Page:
Two people with direct knowledge of the matter said that developer China Evergrande Group made an interest payment for an offshore bond before a grace period expired on Friday, narrowly avoiding a catastrophic default for the second time in a week.
Evergrande, once China's top-selling developer, is saddled with more than $300 billion in debt, raising concerns about the impact of its demise on the world's second-largest economy and global markets.
The property developer, which avoided default last week by securing $83.5 million for a last-minute payment of bond interest, needed to make $47.5 million in coupon payments to bondholders by Friday.
Failure to pay by the Friday deadline would have resulted in cross-defaults on all of the company's $19 billion in bonds in international capital markets, resulting in the world's second-largest emerging market corporate debt default.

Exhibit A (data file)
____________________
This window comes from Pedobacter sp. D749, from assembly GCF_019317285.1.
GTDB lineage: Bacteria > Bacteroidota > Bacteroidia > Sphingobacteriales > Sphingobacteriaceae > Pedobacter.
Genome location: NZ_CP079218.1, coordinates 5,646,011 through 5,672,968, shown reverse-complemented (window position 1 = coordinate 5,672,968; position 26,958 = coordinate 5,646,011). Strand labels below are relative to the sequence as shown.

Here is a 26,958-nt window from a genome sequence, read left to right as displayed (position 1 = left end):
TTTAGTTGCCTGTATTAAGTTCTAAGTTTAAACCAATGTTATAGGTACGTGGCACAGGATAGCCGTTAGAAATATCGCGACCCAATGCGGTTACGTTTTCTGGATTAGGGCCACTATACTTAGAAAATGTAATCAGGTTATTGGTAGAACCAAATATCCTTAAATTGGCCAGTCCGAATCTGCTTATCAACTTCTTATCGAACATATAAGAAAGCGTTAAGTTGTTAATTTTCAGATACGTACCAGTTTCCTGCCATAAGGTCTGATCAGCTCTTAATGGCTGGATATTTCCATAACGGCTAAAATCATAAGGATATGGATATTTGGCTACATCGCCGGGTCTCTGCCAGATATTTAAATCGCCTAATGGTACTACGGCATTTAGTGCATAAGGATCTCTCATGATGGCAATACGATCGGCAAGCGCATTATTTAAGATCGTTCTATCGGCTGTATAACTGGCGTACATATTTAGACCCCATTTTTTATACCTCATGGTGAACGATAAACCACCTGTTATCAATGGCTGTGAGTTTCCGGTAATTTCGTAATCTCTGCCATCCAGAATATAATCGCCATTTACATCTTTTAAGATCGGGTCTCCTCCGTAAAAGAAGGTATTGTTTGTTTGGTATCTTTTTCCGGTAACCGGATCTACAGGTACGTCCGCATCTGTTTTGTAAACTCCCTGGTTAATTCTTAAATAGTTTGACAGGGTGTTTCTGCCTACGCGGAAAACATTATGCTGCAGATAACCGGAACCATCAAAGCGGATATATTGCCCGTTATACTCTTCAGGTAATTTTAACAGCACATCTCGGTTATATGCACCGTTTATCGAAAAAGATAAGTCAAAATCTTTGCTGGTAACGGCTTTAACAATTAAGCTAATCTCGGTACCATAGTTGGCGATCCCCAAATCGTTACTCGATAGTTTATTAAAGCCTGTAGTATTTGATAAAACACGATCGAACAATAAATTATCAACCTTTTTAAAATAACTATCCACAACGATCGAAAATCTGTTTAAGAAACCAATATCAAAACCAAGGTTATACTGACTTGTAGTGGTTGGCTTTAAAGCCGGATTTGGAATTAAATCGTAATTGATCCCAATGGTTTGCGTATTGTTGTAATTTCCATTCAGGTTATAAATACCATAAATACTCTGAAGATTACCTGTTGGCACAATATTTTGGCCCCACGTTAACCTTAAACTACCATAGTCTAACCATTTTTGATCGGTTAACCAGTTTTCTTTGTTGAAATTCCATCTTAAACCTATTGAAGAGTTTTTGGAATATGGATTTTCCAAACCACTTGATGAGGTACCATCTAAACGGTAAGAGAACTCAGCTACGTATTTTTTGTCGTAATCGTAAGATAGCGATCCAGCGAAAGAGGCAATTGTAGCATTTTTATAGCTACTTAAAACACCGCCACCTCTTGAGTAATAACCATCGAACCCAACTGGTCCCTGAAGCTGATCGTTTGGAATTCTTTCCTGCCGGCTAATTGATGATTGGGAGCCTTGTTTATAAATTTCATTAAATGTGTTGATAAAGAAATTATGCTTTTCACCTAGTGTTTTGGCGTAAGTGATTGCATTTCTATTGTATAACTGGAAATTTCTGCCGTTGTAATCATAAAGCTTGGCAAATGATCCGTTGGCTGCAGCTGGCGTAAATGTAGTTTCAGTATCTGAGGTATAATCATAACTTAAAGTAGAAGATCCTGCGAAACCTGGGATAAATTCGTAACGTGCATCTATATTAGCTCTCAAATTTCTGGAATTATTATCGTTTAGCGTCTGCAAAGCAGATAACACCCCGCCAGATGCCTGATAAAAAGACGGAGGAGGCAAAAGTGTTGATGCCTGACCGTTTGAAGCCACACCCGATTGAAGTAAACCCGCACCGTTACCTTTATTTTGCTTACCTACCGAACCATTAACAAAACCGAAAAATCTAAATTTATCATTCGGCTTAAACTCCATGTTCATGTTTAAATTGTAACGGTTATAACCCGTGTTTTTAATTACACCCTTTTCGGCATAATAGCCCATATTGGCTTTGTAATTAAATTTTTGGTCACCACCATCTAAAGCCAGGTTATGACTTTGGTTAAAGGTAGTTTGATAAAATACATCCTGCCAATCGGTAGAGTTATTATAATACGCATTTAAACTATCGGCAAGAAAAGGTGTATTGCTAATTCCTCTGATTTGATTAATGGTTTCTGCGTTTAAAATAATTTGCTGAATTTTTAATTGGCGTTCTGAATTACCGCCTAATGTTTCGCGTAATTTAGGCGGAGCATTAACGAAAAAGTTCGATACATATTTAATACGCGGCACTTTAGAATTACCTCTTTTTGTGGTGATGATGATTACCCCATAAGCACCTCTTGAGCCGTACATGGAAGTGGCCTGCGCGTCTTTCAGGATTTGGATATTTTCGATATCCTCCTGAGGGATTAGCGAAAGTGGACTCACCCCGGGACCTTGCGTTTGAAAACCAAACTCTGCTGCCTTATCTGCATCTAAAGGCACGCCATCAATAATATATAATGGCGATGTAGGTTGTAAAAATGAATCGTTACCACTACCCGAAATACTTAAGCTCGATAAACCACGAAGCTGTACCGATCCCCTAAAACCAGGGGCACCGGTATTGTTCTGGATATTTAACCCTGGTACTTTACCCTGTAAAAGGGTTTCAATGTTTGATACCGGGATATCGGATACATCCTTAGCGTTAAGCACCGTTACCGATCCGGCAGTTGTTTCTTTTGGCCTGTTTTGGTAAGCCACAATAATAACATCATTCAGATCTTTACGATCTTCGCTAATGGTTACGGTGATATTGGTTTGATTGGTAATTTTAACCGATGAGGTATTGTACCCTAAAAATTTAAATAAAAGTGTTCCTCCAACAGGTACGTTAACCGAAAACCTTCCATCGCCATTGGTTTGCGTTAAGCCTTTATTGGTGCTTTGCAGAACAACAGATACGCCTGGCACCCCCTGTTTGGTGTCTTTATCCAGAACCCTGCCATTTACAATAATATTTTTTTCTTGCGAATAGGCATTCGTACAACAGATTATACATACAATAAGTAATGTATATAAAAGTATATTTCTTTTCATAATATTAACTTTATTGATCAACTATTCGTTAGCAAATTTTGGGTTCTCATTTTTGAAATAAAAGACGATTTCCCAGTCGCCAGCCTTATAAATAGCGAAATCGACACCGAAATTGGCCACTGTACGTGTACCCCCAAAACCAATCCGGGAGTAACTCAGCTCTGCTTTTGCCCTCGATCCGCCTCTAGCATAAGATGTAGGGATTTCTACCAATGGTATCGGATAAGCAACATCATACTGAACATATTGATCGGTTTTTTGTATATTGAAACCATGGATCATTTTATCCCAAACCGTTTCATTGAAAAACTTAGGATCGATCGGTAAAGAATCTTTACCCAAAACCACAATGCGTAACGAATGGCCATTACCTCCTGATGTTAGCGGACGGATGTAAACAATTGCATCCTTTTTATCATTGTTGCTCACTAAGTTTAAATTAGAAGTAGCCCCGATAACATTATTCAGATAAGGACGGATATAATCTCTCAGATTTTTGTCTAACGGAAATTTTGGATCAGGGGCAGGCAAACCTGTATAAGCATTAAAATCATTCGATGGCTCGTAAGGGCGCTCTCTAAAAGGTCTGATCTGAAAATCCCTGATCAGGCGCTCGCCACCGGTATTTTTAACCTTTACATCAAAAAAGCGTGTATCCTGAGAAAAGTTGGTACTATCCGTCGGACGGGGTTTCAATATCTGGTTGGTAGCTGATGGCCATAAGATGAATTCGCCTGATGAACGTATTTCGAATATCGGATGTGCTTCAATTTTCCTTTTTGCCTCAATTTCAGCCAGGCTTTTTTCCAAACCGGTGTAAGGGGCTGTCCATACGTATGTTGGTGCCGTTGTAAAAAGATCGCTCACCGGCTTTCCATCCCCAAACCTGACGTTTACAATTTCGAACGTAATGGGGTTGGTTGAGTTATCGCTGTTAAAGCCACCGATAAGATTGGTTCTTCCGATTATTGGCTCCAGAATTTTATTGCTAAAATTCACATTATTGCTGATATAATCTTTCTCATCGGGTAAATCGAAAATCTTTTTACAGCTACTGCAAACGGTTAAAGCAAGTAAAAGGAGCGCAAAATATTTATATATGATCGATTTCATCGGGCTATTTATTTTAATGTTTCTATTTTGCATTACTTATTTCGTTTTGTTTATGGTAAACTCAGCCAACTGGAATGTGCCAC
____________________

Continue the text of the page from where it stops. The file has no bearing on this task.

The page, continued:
The source of the funds used to make the interest payments hasn't yet been determined however, it was reported last week that that Chinese authorities had urged Evergrande's founder, Hui Ka Yan, to pay the developer's debts out of his personal wealth.
Evergrande's woes have been building for months, and its dwindling resources combined with its massive liabilities have wiped out 80% of its value, leading some analysts to believe that default is unavoidable at some point.
Even as Evergrande secures funds to make payments, other Chinese developers whose fortunes have suffered as a result of market concerns about Evergrande's debt crisis have entered into formal default.